Blog Culture Tokyo

I watched “Lost In Translation”

In a conversation with a guest, he mentioned that the movie “Lost In Translation” (2003) had sparked his interest in Japan. While I was familiar with the title, I hadn’t watched it yet, so I promptly viewed it. It was an interesting movie. It made me think about a lot of things.

The story revolves around an American movie star (Bill Murray) who, while in Tokyo for a whiskey ad shoot, gradually becomes drawn to a young woman (Scarlett Johansson) he meets by chance at the hotel. Though they are of different ages, they share a commonality in feeling a sense of emptiness beneath outwardly happy lives.

Shibuya Crossing
Skyscrapers in Shinjuku

The setting of the two characters’ story reflects Tokyo at that time. Against the backdrop of a modernized city, the film captures the spirit of the era. Shibuya Crossing, Game Center (arcades), bars, pachinko parlors, karaoke, and even television variety shows are depicted. Furthermore, the movie portrays not only Japanese culinary traditions such as sushi, shabu-shabu, and sake but also scenes from the hospital waiting room. Despite its modernization, there’s a sense of foreignness and an inexplicable unease that can’t be grasped through words.

“What are you saying?”

The sense of unease extends beyond the visible aspects of the city to the psyche of the Japanese people. While somewhat stereotypical, the film depicts the difficulty in expressing emotions among Japanese, making it challenging to discern their thoughts. Additionally, it portrays Japanese speakers struggling to distinguish between “R” and “L” sounds, resulting in awkward English. (This is a challenge I personally face constantly as well.)

While these Tokyo scenes might have seemed ordinary to Japanese viewers, they were likely more striking to foreign audiences 20 years ago. Moreover, this film’s portrayal of a mysterious Japan likely enchanted many foreigners. Subsequently, it’s surprising for many Japanese people that Shibuya Crossing became a popular tourist spot for foreigners. Indeed, many Japanese express their inability to comprehend why such things became popular.

Redevelopment around Shibuya Station

More than 20 years have passed since the release of that film. The cityscape of Tokyo has also undergone significant changes. The completion of the 634-meter-tall Tokyo Skytree in 2012 and the ongoing redevelopment, dubbed as a once-in-a-century transformation, around Shibuya Station are notable examples.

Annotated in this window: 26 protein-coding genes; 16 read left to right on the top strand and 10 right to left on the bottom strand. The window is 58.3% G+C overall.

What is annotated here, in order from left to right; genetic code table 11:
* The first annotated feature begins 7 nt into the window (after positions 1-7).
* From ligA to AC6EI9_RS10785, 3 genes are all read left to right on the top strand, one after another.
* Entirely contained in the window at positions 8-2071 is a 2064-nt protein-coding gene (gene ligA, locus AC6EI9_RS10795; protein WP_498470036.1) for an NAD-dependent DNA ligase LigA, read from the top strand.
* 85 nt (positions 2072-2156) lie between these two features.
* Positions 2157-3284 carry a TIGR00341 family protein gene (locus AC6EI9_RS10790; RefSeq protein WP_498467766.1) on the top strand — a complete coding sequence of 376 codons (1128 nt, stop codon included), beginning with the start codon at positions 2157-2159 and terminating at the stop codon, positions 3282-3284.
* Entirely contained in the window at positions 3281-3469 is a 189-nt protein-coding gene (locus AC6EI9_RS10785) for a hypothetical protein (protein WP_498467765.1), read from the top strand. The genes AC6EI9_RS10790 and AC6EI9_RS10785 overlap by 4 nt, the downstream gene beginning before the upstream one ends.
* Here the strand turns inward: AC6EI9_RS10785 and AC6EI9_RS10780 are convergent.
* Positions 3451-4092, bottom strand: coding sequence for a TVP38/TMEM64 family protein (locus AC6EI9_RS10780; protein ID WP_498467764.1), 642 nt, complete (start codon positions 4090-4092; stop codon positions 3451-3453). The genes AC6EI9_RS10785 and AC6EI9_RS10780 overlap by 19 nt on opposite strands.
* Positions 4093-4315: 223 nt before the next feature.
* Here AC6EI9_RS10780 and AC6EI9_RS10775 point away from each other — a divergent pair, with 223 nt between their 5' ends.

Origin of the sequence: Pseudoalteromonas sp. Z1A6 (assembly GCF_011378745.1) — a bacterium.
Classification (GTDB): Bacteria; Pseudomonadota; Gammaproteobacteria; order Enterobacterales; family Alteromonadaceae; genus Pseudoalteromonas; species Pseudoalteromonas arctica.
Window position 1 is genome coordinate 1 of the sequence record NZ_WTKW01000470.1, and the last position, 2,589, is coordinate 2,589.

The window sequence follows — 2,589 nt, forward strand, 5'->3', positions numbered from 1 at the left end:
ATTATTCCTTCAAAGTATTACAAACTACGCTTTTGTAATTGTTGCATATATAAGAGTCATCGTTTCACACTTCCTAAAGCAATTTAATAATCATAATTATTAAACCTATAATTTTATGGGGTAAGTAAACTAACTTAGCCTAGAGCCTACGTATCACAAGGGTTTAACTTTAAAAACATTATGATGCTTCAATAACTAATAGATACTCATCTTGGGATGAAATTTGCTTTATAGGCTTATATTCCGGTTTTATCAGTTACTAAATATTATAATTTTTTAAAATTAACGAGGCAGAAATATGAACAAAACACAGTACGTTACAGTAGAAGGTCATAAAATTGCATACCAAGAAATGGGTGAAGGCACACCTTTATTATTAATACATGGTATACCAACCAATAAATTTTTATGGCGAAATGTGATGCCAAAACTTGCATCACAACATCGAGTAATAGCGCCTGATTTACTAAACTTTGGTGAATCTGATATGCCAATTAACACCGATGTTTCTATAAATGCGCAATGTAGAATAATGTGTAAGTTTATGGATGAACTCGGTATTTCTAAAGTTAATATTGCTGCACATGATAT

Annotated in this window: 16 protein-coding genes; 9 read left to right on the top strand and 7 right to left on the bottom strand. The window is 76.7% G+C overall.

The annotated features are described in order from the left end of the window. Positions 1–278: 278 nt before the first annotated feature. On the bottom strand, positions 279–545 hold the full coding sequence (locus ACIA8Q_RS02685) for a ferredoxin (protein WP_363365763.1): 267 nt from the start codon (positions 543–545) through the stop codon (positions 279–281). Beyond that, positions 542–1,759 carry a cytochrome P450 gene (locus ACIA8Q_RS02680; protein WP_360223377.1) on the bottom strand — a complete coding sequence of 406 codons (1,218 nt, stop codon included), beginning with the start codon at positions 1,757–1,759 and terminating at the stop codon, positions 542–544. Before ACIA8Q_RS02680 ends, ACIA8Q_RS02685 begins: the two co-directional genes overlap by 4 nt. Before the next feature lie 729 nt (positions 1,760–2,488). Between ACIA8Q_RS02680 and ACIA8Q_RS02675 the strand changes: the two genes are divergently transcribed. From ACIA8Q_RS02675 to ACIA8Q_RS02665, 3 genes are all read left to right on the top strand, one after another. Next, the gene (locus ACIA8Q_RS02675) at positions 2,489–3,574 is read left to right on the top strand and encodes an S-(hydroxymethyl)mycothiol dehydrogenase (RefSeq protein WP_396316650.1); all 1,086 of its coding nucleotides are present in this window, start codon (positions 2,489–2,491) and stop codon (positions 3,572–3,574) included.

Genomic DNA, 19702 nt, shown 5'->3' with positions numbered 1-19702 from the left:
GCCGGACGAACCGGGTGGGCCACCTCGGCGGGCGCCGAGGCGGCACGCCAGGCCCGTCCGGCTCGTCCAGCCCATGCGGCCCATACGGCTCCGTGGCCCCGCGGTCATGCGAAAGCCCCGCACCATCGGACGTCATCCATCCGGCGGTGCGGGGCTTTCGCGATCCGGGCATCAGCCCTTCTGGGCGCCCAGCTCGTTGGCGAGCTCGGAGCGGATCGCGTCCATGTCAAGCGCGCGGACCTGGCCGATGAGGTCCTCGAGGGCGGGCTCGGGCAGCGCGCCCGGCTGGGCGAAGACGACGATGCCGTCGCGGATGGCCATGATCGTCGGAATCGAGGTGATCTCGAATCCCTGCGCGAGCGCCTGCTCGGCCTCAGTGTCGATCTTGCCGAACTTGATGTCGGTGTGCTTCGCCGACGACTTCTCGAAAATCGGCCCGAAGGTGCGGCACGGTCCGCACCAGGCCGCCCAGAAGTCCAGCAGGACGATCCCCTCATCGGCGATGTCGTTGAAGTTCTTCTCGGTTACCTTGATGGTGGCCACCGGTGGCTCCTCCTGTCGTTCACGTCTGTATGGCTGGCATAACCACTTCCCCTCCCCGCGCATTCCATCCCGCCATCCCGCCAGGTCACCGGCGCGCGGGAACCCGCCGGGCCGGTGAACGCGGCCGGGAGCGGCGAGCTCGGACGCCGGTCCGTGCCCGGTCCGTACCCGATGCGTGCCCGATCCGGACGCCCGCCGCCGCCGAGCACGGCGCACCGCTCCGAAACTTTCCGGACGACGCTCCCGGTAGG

Looking at the graph of foreign visitors to Japan during that time, it becomes evident that over 20 years ago, the number of foreign travelers from overseas was less than one-sixth of the peak number (2019). There was a temporary decrease after the 2011 earthquake and tsunami, triggered by the Fukushima nuclear disaster, but it sharply increased afterward. This trend has continued until today, except for a significant drop during the COVID-19 pandemic.

Nowadays, you can hardly find a major tourist spot without foreign visitors. Moreover, there is also an increasing number of people who want to revisit Japan, and among these repeat visitors, many seek non-touristy places. Additionally, there is a growing expectation for tourism that involves participation and experience rather than just sightseeing and shopping.


Recently, a French designer acquaintance contacted me, asking for connections with suiseki craftsmen because he wants to learn more about suiseki. Suiseki? It’s like miniature bonsai but with stones instead of plants. Embarrassingly, I didn’t know that term. Wanting to help, I started researching and discovered the unexpectedly fascinating world of suiseki. I learned about Japan from someone abroad.

Noh mask

There’s much value in foreigners rediscovering various aspects of Japan that Japanese people may not have noticed. However, the deeper layers of Japanese culture, which cannot be fully understood through tourism alone, continue to expand infinitely. One might even call them areas that remain incomprehensible even through translation.

It’s indeed intriguing how the various aspects of Japan depicted in the movie “Lost In Translation” have sparked an interest in traveling to Japan. However, the lingering sense of unease about whether differences in language or translation can truly bridge the gap in culture and human relationships feels like a fundamental question.

I believe that conveying the deep facets of Japanese culture, the faces hidden behind the masks, to foreigners is an important task for tour guides.